Paper No. 3
Presentation Time: 8:30 AM


HOLLEY, James K., Groundwater Management Associates, Inc, 4300 Sapphire Court, Suite 100, Greenville, NC 27834 and SPRUILL, Richard K., Department of Geological Sciences, East Carolina University, 101 Graham Building, East Carolina University, Greenville, NC 27858,

Coastal Plain aquifers are prone to saltwater contamination due to various natural and anthropogenic factors. We present a case study of saltwater contamination of semi-confined aquifers beneath Roanoke Island, Dare County, North Carolina. Roanoke Island is underlain by more than 1900 meters of marine and estuarine sediments. The upper 50 meters include Pleistocene and Holocene sediments that generally contain fresh pore water. Prior studies delineated three fresh-water aquifers, including: the Surficial, Upper Principal, and Lower Principal Aquifers.

Water demands from increased resident population and tourism prompted Dare County to construct the Skyco wellfield and water treatment plant (WTP) in 1979. The wellfield includes 9 water-supply wells open to the Upper and Lower Principal Aquifers that produce 16.28 megaliters/day of fresh water to the WTP. The wellfield has caused a local cone of depression that has reversed the natural vertical hydraulic gradient between the semi-confined Principal Aquifers and the overlying unconfined Surficial Aquifer. Depressurization of the Principal Aquifers has increased the potential for saltwater to migrate downward into these aquifers from local saltwater sources. Southern portions of Roanoke Island near Wanchese have experienced chronic saltwater contamination of poorly-constructed private wells. Dare County has replaced numerous contaminated private wells, but this response has been expensive, and it has not provided a permanent solution to the problem.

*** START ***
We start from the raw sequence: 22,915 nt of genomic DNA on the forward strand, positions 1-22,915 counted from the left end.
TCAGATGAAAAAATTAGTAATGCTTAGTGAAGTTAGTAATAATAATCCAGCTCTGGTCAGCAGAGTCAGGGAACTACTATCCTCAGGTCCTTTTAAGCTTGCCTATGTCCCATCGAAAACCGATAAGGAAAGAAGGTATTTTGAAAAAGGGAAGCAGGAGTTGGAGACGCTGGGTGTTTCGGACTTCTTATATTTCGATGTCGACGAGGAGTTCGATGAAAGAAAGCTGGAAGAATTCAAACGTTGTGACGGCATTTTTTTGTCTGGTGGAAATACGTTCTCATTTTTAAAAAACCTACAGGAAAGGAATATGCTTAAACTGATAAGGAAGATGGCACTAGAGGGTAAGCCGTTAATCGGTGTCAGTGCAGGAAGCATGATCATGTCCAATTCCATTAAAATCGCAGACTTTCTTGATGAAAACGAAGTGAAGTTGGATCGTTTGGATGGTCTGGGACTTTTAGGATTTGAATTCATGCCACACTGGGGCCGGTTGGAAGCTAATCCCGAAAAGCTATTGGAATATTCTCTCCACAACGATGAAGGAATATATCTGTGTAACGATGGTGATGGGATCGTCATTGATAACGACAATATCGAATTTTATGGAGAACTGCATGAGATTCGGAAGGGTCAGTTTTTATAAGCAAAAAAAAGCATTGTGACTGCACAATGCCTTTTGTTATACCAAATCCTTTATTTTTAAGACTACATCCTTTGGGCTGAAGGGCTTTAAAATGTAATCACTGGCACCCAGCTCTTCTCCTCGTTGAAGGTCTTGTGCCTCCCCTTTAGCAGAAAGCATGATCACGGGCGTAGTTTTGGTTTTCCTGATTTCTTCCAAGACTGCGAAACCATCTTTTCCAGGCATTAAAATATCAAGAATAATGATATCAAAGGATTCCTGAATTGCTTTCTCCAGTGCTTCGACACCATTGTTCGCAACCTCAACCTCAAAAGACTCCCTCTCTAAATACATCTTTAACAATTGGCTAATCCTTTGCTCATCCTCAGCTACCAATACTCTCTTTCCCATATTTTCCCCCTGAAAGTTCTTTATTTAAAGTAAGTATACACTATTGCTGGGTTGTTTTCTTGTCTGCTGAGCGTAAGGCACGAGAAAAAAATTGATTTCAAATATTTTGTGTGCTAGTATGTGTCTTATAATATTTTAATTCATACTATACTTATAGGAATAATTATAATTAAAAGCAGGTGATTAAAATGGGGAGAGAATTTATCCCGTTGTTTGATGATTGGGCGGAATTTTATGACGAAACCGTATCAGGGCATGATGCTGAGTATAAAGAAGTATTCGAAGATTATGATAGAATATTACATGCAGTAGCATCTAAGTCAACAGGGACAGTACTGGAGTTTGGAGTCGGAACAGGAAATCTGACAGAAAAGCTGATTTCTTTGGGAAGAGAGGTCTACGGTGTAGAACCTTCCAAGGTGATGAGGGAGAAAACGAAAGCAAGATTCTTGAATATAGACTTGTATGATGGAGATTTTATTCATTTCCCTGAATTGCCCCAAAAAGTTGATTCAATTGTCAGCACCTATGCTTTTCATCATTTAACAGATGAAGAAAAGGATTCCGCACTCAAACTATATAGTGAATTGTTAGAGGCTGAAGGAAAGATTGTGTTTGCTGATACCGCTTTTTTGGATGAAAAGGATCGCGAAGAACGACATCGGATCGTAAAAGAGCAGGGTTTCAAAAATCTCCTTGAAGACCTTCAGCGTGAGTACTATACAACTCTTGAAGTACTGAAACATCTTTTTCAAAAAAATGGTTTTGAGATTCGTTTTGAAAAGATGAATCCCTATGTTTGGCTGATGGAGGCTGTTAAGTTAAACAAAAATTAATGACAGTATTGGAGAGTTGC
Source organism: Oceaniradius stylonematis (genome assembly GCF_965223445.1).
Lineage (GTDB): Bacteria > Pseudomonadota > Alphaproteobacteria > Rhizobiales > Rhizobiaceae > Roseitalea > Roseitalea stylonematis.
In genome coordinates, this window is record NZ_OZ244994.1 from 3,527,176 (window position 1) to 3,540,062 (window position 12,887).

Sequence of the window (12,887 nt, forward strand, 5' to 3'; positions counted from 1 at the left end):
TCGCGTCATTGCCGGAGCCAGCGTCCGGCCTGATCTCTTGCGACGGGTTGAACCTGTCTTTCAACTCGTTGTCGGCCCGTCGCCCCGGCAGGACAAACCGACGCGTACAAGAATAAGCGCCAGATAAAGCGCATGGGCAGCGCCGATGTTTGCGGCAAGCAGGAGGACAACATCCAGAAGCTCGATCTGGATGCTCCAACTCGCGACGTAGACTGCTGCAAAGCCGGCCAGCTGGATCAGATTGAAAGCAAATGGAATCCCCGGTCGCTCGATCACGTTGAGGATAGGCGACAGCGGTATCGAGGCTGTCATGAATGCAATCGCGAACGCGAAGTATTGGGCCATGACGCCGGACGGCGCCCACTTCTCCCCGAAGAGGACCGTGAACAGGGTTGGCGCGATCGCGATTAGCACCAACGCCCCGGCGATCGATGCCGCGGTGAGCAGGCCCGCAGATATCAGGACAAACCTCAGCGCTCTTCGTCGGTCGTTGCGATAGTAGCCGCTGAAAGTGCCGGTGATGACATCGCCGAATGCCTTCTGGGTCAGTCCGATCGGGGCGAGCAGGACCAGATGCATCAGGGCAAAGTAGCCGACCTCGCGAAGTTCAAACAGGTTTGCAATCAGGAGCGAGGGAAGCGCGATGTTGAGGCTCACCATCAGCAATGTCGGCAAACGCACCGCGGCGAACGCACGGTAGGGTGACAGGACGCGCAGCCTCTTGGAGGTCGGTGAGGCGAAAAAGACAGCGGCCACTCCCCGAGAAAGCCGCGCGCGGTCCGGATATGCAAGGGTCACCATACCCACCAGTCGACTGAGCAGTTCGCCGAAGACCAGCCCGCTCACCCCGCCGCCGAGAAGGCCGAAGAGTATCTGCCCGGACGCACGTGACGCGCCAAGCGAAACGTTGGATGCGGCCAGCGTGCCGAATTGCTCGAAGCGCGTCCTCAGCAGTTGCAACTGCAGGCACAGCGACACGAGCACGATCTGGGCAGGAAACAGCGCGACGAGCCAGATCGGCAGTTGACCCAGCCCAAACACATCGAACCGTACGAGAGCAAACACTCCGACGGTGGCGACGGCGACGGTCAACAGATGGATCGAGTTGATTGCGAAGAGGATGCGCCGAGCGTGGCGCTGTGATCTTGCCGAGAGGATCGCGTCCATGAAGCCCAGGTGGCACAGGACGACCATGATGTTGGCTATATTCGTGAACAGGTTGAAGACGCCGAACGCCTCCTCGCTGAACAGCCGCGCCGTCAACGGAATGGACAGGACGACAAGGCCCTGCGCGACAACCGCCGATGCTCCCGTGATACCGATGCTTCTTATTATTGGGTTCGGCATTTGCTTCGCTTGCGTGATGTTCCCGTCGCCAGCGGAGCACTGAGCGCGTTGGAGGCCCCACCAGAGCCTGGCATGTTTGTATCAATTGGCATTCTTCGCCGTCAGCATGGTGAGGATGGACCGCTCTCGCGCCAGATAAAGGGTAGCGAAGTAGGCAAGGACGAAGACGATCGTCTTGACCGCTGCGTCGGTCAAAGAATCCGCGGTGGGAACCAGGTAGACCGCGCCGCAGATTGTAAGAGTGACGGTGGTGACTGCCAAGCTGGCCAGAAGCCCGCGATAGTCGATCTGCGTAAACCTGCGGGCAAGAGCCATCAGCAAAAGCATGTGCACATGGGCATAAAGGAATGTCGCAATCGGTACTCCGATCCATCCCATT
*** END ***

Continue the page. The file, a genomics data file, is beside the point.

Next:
We analyzed the hydrostratigraphic framework beneath Roanoke Island by evaluating stratigraphic and geophysical well logs, water levels, and water-quality data. Maps and cross sections were developed to depict aquifer elevations, transmissivity, head, and chloride concentrations. Several mechanisms for saltwater intrusion were identified. New management strategies were developed, including: increased wellhead protection measures, extension of public water service and abandonment of private wells in Wanchese, and exploration of deeper brackish aquifers as potential new sources of water. These management strategies will help Dare County to mitigate saltwater intrusion and to provide more sustainable use of the limited fresh groundwater resources beneath Roanoke Island.